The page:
Wednesday, April 25, 2007

They have ways of making you talk

Sometime after May 18, government regulators will likely order the nation's major fast-food chains to turn over proprietary information about how they solicit business from kids. The biggest names in the trade will be directed to disclose strategies and tactics they've diligently safeguarded almost from their first day; it'll be like ordering Coke and Pepsi to post their secret formulas on

I may be going out on a limb here, but it's not going to be a fun experience for the chains. But they'll have no choice. As the Federal Trade Commission said last week in an official government posting, it asked nicely for the input awhile back, but got "minimal information," and virtually no hard facts or figures. Now it's using its power to compel disclosure, including how much the chains spend in their marketing to children and adolescents.

The only thing that could stop them would be a public outcry. One of the weirder formalities of regulatory changes is the requirement that input be sought from affected parties and the general population. So the FTC dutifully filed an announcement last week in the Federal Register, a medium that tax lawyers and CPAs shun because of its dullness. The agency asked for feedback on its plan to wrest the info from food sellers. But why am I bothering to point that out? You no doubt noticed the invitation yourself as you were leafing through your home copy of the Register, if you can manage to grab it from your kids. It was the item right after the heads-up about a Federal Reserve Open Market Committee meeting, near that sizzler about a change at the Federal Reserve of Kansas.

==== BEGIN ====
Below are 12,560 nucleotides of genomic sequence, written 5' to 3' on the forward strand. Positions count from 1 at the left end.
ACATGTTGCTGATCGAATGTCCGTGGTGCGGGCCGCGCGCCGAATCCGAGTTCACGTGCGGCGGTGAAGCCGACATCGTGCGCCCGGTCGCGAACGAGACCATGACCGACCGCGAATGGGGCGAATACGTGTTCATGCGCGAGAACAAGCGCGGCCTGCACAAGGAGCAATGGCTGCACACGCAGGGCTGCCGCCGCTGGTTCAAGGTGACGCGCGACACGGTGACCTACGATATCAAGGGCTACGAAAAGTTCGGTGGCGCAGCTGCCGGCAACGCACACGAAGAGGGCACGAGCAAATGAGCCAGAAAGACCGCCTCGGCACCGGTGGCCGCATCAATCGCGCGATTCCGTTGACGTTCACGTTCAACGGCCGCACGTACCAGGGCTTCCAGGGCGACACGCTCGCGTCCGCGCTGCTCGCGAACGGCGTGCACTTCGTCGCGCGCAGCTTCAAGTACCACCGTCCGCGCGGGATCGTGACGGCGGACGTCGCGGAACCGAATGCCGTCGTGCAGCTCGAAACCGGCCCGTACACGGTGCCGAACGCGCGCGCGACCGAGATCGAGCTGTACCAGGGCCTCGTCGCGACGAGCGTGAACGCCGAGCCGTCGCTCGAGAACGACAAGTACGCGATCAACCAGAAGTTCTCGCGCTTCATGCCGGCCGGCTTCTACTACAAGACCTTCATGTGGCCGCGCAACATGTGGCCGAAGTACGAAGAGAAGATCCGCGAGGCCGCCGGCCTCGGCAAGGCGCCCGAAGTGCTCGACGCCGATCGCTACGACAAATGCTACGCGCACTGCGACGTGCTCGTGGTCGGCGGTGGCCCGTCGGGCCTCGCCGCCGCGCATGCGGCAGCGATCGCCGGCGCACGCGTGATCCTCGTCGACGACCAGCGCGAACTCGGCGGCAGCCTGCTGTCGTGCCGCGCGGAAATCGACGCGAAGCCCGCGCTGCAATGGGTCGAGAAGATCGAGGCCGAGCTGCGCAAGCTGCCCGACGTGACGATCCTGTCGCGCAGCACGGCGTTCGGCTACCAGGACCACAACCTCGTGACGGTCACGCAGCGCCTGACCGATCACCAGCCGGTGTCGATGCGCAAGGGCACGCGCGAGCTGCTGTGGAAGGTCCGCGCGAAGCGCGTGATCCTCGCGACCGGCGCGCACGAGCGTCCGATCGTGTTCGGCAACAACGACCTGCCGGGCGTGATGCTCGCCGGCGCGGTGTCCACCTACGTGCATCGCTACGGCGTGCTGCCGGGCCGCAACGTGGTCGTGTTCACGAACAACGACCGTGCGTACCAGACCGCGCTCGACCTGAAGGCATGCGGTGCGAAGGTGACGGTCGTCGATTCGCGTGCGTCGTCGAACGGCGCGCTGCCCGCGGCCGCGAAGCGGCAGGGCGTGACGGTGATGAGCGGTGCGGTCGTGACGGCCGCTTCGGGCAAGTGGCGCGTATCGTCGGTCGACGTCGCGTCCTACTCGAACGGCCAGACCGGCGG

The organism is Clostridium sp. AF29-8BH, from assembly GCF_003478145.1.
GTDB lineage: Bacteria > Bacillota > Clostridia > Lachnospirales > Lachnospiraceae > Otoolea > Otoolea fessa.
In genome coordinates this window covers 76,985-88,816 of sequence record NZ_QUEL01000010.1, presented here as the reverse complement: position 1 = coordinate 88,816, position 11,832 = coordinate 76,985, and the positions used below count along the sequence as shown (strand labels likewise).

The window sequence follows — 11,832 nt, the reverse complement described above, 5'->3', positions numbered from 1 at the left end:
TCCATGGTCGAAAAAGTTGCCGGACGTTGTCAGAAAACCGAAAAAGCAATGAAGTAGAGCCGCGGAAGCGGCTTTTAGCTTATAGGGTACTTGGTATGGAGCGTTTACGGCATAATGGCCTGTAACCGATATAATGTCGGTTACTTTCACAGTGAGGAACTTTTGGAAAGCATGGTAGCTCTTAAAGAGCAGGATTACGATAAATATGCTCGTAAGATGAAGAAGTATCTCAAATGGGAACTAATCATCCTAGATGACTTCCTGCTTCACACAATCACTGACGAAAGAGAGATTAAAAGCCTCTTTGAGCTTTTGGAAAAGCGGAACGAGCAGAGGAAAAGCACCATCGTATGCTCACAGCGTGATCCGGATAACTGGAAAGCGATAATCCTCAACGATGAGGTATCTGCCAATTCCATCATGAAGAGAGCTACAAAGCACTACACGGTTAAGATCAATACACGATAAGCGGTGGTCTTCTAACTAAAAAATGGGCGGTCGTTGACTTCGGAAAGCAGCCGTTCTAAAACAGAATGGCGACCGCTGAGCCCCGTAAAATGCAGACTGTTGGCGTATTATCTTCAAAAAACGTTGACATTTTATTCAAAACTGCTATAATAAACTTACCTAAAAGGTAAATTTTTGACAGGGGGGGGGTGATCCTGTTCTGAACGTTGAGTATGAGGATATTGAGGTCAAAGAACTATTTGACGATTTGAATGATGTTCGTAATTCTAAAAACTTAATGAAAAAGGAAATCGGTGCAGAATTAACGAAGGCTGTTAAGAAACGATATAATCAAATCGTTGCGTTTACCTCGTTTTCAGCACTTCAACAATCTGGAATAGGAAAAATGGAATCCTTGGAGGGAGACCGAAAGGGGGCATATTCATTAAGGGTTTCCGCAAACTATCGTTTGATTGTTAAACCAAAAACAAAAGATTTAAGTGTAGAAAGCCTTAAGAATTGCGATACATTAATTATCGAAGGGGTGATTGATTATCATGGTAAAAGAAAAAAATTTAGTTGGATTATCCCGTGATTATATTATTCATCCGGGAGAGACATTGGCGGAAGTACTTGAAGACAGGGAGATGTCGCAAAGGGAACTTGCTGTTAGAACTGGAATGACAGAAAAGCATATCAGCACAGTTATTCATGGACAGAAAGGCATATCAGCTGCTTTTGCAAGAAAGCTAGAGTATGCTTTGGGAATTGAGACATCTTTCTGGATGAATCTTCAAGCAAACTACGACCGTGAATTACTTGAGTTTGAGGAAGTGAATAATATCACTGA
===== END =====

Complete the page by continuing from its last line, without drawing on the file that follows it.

Amazingly, the FTC's demand for information probably will trigger a public outcry—for curbs on the chains and the other marketers, not on the agency's actions. The restaurateurs will almost certainly be required to turn over data on how much they spend in marketing to children, and those numbers are going to seem gargantuan to people unfamiliar with prevailing advertising rates. At best, the public is going to come away with the sense that the big national brands are buying the loyalty of unsuspecting children; at worst, it'll be convinced the fast-food chains are deep-pocketed villains who've been stoking an obesity epidemic with their diabolical marketing schemes.

Either way, there very well could be a call for regulation, or what the FTC was conceived to do. All it needs to do is force the process forward. And apparently that's exactly what it plans to do.

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